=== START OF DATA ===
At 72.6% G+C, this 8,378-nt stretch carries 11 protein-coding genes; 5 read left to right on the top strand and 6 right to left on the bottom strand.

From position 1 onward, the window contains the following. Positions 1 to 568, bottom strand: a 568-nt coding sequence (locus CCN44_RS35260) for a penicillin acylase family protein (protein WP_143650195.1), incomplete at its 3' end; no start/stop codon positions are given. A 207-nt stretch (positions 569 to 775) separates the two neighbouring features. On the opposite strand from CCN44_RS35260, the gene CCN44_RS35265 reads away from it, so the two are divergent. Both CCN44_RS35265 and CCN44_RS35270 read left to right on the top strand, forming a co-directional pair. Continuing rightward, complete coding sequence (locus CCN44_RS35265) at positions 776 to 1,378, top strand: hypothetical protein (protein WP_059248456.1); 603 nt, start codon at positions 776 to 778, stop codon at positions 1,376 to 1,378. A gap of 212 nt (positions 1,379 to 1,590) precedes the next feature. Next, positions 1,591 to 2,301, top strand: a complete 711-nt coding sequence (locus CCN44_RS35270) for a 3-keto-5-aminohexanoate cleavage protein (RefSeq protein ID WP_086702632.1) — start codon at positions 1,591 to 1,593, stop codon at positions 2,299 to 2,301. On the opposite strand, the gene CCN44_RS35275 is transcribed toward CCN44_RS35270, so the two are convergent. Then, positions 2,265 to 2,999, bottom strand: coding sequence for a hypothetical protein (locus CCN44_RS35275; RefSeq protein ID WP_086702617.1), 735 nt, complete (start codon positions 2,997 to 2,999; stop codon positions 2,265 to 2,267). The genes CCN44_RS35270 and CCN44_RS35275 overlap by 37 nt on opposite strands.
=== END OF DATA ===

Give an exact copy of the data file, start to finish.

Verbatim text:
At 72.6% G+C, this 8,378-nt stretch carries 11 protein-coding genes; 5 read left to right on the top strand and 6 right to left on the bottom strand.

From position 1 onward, the window contains the following. Positions 1 to 568, bottom strand: a 568-nt coding sequence (locus CCN44_RS35260) for a penicillin acylase family protein (protein WP_143650195.1), incomplete at its 3' end; no start/stop codon positions are given. A 207-nt stretch (positions 569 to 775) separates the two neighbouring features. On the opposite strand from CCN44_RS35260, the gene CCN44_RS35265 reads away from it, so the two are divergent. Both CCN44_RS35265 and CCN44_RS35270 read left to right on the top strand, forming a co-directional pair. Continuing rightward, complete coding sequence (locus CCN44_RS35265) at positions 776 to 1,378, top strand: hypothetical protein (protein WP_059248456.1); 603 nt, start codon at positions 776 to 778, stop codon at positions 1,376 to 1,378. A gap of 212 nt (positions 1,379 to 1,590) precedes the next feature. Next, positions 1,591 to 2,301, top strand: a complete 711-nt coding sequence (locus CCN44_RS35270) for a 3-keto-5-aminohexanoate cleavage protein (RefSeq protein ID WP_086702632.1) — start codon at positions 1,591 to 1,593, stop codon at positions 2,299 to 2,301. On the opposite strand, the gene CCN44_RS35275 is transcribed toward CCN44_RS35270, so the two are convergent. Then, positions 2,265 to 2,999, bottom strand: coding sequence for a hypothetical protein (locus CCN44_RS35275; RefSeq protein ID WP_086702617.1), 735 nt, complete (start codon positions 2,997 to 2,999; stop codon positions 2,265 to 2,267). The genes CCN44_RS35270 and CCN44_RS35275 overlap by 37 nt on opposite strands.